Objective: Screening for hearing impairment in the Netherlands took place at the age of 9 months for many years but was recently moved to the neonatal period. Since otitis media has its highest prevalence at the age of 9 months, it might be that screening for hearing impairment at this age is linked to treatment of otitis media. We were interested in what the impact would be on the number of children treated with ventilation tubes or adenoidectomy when they were no longer screened at the age of 9 months.
Methods: National birth rates, data regarding screening for hearing impairment at the age of 9 months and at the neonatal period, as well as data regarding adenoidectomy and tube placement were used to study treatment of otitis media in children aged 0-2 years in the Netherlands.
Results: The percentage of children treated with ventilation tubes after implementation of neonatal screening for hearing impairment did not decline (OR 1.198-1.112), and more children were treated at a younger age. The number of children treated with adenoidectomy did however decline (OR 0.724-0.890).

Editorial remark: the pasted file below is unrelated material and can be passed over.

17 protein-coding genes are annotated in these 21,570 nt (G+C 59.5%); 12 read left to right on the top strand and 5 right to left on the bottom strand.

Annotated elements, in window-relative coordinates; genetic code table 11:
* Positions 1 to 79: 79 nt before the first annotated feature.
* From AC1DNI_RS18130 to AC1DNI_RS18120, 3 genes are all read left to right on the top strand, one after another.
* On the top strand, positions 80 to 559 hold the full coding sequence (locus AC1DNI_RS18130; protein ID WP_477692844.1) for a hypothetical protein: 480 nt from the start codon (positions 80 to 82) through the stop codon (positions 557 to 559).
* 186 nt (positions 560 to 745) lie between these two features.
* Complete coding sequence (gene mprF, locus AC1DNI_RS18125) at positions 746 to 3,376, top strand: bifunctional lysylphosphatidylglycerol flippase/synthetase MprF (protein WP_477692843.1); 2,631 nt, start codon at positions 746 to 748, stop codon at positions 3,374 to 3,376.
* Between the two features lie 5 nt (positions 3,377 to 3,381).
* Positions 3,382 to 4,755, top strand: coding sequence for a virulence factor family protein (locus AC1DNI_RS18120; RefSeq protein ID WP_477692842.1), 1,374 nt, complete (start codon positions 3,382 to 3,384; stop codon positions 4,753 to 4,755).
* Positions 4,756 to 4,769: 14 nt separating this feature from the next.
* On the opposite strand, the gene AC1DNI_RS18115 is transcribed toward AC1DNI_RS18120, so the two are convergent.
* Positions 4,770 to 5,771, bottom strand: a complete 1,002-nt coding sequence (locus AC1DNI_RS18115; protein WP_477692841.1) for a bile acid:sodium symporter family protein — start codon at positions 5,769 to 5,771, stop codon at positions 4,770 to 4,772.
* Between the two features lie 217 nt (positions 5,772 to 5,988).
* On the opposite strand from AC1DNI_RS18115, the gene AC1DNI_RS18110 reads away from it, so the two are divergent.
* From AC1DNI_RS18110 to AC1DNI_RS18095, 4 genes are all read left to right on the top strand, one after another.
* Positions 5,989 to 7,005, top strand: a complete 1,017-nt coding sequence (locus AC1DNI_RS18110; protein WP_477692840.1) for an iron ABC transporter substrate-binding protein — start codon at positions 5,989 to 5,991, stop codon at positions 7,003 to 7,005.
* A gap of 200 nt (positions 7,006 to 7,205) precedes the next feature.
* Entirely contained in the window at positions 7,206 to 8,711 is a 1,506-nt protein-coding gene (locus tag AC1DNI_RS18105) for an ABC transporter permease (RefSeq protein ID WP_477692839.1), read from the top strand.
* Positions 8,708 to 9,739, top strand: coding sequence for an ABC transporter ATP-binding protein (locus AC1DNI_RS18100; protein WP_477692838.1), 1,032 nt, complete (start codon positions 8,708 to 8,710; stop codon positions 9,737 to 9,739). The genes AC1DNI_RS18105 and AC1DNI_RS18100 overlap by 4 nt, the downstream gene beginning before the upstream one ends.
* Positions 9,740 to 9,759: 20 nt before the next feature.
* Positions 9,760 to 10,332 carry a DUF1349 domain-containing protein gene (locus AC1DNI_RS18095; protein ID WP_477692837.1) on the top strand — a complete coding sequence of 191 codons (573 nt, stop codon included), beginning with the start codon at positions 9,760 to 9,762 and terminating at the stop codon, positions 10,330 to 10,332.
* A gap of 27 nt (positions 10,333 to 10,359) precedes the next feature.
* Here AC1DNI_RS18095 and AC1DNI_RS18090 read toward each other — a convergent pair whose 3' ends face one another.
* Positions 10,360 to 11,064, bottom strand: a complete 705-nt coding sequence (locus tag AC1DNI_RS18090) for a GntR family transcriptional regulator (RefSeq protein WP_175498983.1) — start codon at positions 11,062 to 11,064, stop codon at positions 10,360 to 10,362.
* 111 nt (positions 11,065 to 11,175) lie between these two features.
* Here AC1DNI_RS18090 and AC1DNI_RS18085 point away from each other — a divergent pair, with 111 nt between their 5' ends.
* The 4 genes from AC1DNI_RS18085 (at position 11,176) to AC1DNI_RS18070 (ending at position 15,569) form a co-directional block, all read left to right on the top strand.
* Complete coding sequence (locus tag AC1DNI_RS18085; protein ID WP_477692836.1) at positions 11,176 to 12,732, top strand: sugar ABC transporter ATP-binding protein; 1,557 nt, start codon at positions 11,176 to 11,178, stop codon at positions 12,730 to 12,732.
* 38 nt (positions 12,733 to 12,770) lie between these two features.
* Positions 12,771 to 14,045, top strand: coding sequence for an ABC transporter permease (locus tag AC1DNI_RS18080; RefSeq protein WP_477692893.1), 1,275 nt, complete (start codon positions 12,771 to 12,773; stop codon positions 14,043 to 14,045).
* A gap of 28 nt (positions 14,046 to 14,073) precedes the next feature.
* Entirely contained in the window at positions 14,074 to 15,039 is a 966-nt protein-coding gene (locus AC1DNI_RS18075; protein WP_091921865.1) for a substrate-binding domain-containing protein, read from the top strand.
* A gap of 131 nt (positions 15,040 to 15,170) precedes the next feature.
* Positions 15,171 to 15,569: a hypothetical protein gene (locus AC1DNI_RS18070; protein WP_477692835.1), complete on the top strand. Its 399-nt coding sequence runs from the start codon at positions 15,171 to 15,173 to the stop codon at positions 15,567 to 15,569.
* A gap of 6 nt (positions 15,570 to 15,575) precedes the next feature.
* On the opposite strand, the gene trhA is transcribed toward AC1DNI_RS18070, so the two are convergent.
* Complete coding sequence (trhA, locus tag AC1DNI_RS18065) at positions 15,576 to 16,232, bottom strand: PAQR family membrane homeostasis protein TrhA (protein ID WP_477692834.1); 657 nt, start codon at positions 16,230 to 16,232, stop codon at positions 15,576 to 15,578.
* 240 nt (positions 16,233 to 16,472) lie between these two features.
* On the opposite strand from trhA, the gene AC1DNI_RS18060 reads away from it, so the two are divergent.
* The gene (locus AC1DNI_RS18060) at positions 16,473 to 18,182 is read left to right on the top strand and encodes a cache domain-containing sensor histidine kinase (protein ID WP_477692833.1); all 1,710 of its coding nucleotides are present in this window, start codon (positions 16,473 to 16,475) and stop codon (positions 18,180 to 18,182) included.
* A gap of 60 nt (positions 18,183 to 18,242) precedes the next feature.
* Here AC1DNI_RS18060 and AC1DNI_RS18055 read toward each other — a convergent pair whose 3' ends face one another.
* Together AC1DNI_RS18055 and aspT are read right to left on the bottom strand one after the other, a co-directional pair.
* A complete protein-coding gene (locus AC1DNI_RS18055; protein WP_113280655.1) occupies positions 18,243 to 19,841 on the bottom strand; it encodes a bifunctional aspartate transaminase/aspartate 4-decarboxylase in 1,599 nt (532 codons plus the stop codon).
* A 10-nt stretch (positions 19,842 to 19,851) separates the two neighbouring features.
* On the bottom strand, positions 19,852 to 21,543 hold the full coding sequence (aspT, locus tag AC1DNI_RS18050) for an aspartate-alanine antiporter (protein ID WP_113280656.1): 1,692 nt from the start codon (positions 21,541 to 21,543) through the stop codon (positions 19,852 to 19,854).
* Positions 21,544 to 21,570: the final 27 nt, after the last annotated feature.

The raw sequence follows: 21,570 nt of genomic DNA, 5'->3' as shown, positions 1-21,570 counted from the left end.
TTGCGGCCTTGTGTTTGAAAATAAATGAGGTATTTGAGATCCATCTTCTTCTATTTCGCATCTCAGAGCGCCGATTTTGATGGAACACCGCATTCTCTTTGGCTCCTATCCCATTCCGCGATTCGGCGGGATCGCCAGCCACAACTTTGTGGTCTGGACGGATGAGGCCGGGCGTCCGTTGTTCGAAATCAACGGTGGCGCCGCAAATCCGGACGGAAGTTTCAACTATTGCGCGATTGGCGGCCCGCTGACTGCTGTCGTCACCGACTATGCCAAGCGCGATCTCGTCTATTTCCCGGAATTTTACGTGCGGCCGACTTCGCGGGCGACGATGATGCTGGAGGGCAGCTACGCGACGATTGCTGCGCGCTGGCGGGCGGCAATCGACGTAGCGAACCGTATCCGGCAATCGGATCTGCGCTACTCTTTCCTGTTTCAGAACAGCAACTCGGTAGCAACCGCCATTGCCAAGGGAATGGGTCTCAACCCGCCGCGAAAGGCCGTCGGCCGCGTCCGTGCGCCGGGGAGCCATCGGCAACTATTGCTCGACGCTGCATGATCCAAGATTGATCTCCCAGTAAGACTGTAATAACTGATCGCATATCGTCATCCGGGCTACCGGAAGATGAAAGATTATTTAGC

Conclusion: There seems to be an association between the implementation of neonatal screening for hearing impairment and the treatment of otitis media. During the whole studied period there was a slight but statistical significant increase in the odds for tube placement in all children aged 0-23 months. After implementation of the neonatal screen there was a distinct increase in the number of children aged 6-11 months treated with tubes. In the same period a statistical significant decline in the odds of undergoing adenoidectomy was observed.